Brief: This Seven Ages of Man summary is a poetic endeavor to understand the deep philosophical truth that deeply informs the central idea of this poem – the rather stoic stance that right from our entry to exit on this stage of life, a man’s mortal bearings have been pre-determined by the universal creator by means of seven neat division or ‘Acts’ that define our worldly duration. This explanation seeks to ask some critical questions about free will or the lack of thereof, and the guiding force of destiny that reduces us all to mere actors who are but following a script in our pursuit to add meaning to life.
Since the Elizabethan age, William Shakespeare has been an undying brand in himself in the realm of English literature, with his 38 plays, 154 sonnets, and long narrative poems and other verses comprising the chief mainstays of literature as we know, read, and enjoy it today. Commonly revered in academia as the ‘Bard of Avon’ and recognized universally as the national poet of England, Shakespeare’s prolific pieces have outgrown its time to have assumed immense literary and philosophical significance in today’s time.
Below, we provide The Seven Ages of Man summary – a poem that is an excerpt from the Act 2, Scene 7 of Shakespeare’s ‘As you Like it.’ This piece, which is originally a monologue by Jaques, outlines the maturation and life of a typical male individual by dividing his earthly existence into seven stages – all within the ambit of the overarching comparison that equates life with a grand play crafted by the universal creator, with the men being mere actors in this pre-destined scheme, complete with their unique qualities and roles assigned for each stage of life. This comparison is the guiding framework of the poem, with each stage carrying valuable insights into the life of an ordinary man and the qualities he shows and roles he undertakes in each part.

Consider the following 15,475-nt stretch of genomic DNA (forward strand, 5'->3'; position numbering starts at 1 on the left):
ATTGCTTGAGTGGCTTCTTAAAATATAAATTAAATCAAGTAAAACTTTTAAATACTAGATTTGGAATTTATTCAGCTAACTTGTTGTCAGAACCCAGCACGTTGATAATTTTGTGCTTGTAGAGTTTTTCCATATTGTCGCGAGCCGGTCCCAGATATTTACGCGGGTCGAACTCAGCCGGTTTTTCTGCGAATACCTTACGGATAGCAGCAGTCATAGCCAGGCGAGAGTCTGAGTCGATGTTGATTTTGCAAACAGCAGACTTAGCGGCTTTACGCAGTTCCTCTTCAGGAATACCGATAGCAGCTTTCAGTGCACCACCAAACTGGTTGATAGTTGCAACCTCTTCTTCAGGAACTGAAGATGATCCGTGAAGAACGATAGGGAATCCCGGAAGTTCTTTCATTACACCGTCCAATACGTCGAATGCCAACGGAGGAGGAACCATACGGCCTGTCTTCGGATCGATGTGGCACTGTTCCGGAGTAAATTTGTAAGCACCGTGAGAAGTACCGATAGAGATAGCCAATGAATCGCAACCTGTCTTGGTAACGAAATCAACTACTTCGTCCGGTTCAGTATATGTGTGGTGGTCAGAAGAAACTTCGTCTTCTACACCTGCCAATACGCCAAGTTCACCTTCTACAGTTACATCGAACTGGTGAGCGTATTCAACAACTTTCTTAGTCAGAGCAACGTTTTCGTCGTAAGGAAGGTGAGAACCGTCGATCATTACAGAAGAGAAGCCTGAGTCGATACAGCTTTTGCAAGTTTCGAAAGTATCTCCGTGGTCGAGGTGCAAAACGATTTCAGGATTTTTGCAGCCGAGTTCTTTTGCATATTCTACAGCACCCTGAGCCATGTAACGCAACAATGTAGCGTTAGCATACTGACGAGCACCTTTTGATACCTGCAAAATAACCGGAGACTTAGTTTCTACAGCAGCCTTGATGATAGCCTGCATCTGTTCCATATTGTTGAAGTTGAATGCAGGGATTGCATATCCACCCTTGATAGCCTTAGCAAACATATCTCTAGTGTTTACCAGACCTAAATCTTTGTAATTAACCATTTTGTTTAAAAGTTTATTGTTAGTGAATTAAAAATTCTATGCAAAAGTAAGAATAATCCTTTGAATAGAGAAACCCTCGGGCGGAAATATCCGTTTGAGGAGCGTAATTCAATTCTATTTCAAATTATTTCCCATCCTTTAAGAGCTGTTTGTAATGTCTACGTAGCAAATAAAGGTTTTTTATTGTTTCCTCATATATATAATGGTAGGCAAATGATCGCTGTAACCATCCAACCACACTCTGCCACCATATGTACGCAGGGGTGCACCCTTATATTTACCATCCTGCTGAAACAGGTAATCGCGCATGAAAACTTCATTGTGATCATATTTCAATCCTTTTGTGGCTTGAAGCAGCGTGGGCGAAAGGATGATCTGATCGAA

The Seven Ages of Man Summary; Line-by-Line Explanation
All the world’s a stage,
And all the men and women merely players;
They have their exits and their entrances;
And one man in his time plays many parts,
His acts being seven ages.
This first sentence presents the guiding framework of the poem, the central idea that the world is but a stage where all the men and women enter when they are born and exit at death. However, this play is not a bland monotonous one, but one with seven distinct parts that are compartmentalized according to age and the maturity that comes with it. And within each age-defined part, a man shows certain stock qualities and features and undertakes certain worldly responsibilities, which go on to add flesh to the skeleton of their life, which has already been pre-decided by Destiny. Next, this poem goes in detail about each act or stage of life.
At first the infant,
Mewling and puking in the nurse’s arms;
And then the whining school-boy, with his satchel
And shining morning face, creeping like snail
Unwillingly to school.
The second line of the poem elucidates on the first stage where a man is a crying puking infant assigned to the care of a nurse, unable to look after himself. From this infancy stage, the man then grows into a whining schoolboy, reluctantly holding on to his satchel and unwilling to go to school, which defines the learning phase of a man’s life. During the second stage, the man has the brightness of the morning sun (reference to childhood) but the pace of a snail that is creeping. This slow tiresome pace comes from the lack of willingness to fulfil the responsibility of a student and learner, which is common to most young boys.
And then the lover,
Sighing like furnace, with a woeful ballad
Made to his mistress’ eyebrow.